Neil Breen is credited as the star, producer, music editor, editor, special makeup effects, craft services, locations and props, writer, and director. He’s a one man show and it shows throughout the film he had a shoestring budget. The closing credits even list a thanks to stockmusic.net where the music was obtained from and Artbeats.com for stock footage. Even in the closing credits it manages to get a laugh when on the DVD it says the film is available in High Definition, and HD. From a film that falls under the “so bad it’s good” camp is the acting is hilariously bad by actors who don’t know they were doing a bad job. Line delivery sound force and awkward while sharing no convincible chemistry with each other. There plenty shots of the desert so prepare to see a whole lot of nothing. Special effect are cheap looking including the practical ones. Like when Neil Breen stops time there’s still moving cars in the background.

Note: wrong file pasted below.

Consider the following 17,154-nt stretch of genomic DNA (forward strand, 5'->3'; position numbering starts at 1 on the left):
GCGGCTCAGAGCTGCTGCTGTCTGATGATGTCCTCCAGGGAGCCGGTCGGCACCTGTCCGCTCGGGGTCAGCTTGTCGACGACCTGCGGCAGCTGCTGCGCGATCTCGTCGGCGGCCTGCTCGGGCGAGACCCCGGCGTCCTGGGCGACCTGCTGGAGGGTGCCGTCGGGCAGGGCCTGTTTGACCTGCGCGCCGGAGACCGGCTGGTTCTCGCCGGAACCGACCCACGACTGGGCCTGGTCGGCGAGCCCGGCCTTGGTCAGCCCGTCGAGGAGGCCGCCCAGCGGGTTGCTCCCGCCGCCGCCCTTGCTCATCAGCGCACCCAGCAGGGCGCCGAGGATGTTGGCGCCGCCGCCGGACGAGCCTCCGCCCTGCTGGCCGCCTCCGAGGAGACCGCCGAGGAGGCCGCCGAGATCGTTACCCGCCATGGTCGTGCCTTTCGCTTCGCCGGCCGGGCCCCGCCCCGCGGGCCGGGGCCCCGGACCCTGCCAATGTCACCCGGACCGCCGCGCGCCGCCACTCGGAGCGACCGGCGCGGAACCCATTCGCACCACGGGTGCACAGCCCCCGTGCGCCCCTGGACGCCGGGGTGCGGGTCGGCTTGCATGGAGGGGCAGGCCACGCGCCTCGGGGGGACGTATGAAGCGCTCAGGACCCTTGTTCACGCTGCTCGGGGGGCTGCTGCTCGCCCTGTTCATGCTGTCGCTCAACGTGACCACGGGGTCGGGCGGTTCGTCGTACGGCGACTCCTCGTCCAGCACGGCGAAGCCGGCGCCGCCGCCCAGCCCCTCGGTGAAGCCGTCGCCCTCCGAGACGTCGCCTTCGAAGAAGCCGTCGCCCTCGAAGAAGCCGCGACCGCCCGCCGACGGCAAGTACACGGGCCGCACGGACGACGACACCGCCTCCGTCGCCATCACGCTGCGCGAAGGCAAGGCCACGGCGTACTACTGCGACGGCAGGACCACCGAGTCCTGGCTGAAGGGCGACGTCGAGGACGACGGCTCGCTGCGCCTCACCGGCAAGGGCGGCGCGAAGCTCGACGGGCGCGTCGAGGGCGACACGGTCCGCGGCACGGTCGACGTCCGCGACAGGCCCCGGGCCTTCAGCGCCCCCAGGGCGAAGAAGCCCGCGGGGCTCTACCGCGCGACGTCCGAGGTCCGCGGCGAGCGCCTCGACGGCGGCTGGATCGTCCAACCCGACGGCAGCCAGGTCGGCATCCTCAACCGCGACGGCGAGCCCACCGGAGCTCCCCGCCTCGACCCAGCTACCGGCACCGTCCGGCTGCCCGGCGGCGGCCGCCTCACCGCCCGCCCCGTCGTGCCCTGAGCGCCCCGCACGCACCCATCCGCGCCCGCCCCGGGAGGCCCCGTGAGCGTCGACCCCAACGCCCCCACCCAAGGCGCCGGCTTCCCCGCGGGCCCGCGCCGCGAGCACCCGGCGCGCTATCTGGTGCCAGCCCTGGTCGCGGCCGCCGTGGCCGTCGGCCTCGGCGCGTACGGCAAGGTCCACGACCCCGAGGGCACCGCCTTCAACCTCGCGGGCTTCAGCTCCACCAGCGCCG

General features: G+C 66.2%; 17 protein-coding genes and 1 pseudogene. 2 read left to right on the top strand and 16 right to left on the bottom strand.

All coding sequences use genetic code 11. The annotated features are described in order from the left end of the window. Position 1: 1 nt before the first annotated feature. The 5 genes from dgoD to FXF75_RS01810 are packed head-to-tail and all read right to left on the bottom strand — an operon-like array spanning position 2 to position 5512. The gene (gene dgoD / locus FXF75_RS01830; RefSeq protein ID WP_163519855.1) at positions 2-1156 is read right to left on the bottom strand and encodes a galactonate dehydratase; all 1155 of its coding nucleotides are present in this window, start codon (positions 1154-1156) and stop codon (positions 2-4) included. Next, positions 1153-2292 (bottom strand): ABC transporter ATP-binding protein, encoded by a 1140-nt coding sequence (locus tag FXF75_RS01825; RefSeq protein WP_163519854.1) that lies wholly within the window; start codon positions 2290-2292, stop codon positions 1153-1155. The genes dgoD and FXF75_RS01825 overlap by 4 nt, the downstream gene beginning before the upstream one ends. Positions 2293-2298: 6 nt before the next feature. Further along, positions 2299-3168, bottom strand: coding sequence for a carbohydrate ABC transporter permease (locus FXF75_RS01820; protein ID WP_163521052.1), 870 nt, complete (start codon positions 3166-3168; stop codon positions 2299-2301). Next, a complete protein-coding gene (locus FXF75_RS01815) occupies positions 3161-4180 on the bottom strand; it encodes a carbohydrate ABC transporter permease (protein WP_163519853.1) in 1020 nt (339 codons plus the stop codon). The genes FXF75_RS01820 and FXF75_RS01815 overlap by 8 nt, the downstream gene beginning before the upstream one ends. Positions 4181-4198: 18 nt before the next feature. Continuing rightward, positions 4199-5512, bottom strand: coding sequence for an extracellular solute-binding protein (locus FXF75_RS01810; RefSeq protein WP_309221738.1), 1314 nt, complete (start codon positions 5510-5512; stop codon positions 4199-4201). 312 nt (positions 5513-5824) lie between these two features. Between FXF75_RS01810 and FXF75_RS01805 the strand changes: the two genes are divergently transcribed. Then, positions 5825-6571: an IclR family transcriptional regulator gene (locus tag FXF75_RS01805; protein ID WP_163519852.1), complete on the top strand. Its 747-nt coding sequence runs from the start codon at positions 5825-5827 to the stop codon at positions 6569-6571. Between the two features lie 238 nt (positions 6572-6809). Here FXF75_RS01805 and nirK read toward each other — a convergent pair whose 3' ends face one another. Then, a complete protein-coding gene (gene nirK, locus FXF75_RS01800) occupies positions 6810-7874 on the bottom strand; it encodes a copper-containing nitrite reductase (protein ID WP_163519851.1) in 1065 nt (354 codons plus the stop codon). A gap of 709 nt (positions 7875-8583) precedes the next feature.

I Am Here….Now offer great entertainment, but also a battle with boredom and constant drowsiness. The screen presence of Neil Breen is rivaled by very few famous bad actors, but also his ineptitude in filmmaking is majestic for the wrong reasons. It’s a good time for those short burst of questionable filmmaking that can make you laugh as much as a great comedy. Unfortunately the sloppy editing and its heavy reusing of footage holds back from being a recommendable title even among those who enjoy “so bad it’s good” films.

2/10